Colette Gagnet answers:

A: Generally speaking, qualifying activities for R&D are those that are innovative in nature and further develop or improve a product or process. Qualifying activities for software are no different! Below are some examples of qualifying and non-qualifying activities that might apply to software products or processes.

 Software – Qualifying Activities

  • Technical discussions or meetings to advance new features, product development, or other product/feature improvements
  • Design for new or improved products, features, tools, or algorithms
  • Development of functional or technical specifications, use requirements, proof of concept, calculations, modelling, analytics, etc.
  • Coding and testing for development (e.g., proof of concept, prototypes, etc.)
  • Direct supervision of US based employees performing activities listed above
  • Direct support of activities listed above (i.e., providing input as to functional or technical specifications, test plans, design roadmap, use scenarios, and requirements definitions)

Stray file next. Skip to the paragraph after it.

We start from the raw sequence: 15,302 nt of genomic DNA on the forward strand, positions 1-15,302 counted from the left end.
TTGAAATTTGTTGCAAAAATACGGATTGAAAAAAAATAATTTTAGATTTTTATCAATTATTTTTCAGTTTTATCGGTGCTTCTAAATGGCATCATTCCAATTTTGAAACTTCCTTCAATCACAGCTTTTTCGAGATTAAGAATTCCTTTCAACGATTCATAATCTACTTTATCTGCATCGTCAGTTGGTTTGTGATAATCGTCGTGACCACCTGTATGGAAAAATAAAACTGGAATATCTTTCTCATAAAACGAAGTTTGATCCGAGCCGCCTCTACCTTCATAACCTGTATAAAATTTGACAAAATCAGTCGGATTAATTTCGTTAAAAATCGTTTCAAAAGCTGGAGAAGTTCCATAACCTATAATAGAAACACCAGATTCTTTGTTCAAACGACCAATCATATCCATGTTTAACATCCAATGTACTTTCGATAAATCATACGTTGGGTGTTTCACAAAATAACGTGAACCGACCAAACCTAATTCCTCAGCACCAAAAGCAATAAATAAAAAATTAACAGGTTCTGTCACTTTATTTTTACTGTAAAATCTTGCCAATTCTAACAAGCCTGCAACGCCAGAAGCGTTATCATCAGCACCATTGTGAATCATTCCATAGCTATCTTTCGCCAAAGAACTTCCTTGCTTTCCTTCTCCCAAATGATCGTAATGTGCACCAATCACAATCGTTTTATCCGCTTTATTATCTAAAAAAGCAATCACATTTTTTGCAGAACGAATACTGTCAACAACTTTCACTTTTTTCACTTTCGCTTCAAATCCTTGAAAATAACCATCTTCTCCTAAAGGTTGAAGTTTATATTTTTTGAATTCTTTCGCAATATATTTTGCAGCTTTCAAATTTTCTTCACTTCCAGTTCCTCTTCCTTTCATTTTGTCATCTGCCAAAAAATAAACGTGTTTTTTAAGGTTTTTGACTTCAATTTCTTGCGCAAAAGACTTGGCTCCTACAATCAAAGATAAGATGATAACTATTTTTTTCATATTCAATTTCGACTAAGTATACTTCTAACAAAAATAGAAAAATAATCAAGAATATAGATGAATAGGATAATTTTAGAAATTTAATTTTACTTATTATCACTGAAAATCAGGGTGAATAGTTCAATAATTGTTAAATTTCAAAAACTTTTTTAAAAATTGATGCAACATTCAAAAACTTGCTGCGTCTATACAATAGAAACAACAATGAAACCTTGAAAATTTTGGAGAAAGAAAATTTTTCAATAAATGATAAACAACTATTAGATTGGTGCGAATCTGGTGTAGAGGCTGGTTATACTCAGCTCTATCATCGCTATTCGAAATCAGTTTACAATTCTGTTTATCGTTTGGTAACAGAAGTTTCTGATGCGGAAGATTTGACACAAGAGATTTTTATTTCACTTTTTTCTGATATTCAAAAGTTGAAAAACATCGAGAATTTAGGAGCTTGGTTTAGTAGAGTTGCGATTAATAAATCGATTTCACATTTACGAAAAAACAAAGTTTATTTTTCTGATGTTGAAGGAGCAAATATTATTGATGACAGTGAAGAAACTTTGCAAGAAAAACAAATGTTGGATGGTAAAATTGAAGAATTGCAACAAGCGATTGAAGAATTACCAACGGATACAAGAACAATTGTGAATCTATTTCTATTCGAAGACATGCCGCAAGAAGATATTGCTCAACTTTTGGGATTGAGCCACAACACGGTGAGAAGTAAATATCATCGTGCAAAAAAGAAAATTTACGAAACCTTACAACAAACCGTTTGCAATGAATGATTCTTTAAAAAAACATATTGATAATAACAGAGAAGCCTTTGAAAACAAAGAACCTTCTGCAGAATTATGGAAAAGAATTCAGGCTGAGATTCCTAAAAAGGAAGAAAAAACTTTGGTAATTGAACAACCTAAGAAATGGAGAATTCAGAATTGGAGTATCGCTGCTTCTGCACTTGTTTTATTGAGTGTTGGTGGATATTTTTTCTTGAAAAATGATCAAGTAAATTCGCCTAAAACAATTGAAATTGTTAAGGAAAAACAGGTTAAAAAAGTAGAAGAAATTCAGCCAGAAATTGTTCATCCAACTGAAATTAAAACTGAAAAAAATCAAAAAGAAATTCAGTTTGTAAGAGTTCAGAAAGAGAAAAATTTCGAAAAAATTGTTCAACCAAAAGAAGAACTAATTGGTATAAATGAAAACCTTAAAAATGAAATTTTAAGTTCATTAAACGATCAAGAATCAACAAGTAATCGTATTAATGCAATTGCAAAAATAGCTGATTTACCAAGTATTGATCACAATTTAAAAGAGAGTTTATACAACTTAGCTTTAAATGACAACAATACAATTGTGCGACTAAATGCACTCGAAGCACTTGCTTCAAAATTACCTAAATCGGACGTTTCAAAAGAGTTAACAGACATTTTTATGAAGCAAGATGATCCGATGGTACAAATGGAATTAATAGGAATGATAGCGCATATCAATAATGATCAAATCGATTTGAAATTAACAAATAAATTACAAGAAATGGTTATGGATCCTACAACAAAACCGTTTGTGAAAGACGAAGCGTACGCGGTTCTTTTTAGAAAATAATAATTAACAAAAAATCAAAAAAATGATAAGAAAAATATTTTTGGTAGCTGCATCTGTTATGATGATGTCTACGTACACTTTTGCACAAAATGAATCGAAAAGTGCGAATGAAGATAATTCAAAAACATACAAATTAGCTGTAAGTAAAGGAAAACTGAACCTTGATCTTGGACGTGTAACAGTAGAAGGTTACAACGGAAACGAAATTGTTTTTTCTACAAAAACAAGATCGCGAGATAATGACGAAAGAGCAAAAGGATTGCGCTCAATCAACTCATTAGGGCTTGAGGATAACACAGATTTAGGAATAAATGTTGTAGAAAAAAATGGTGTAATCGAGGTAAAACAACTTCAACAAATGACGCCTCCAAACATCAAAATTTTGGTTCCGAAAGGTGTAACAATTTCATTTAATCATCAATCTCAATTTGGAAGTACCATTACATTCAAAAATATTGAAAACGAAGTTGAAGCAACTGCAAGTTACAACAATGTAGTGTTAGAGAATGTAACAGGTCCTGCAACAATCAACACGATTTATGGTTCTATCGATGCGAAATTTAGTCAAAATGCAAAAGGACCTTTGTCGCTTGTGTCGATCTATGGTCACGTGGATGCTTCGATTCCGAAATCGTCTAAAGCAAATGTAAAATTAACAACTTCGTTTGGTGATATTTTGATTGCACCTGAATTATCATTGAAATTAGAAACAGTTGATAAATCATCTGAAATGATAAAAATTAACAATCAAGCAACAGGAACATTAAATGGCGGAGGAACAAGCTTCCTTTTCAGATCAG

Software – Non-Qualifying Activities

  • Customer technical support or helpdesk
  • Post-release bug-fixes, detecting flaws, and maintenance
  • Software application configuration
  • Performing studies to select vendor products
  • Modifying existing software to meet standards or be compliant
  • Upgrading to newer versions of hardware or software, or installing vendor fix releases
  • Re-hosting or porting an application to new hardware or software platform, or rewriting existing application to new language
  • Writing hardware device drivers
  • Data quality, data cleansing, and data consistency activities
  • Bundling software into product suites
  • Migration of customers from one software product to another
  • Designing Graphical User Interfaces (“GUI”) -  focus is more cosmetic (where data items and graphics should be displayed on screen), and does not involve software development uncertainty
  • Development of software utility programs, such as debuggers, backup systems, performance analyzers and data recovery (although, there can be exceptions)
  • Time spent working outside the US
  • Other non-R&D related matters (e.g., HR, management, budgeting, marketing, customer relations, training, 2nd level and above management, etc.)

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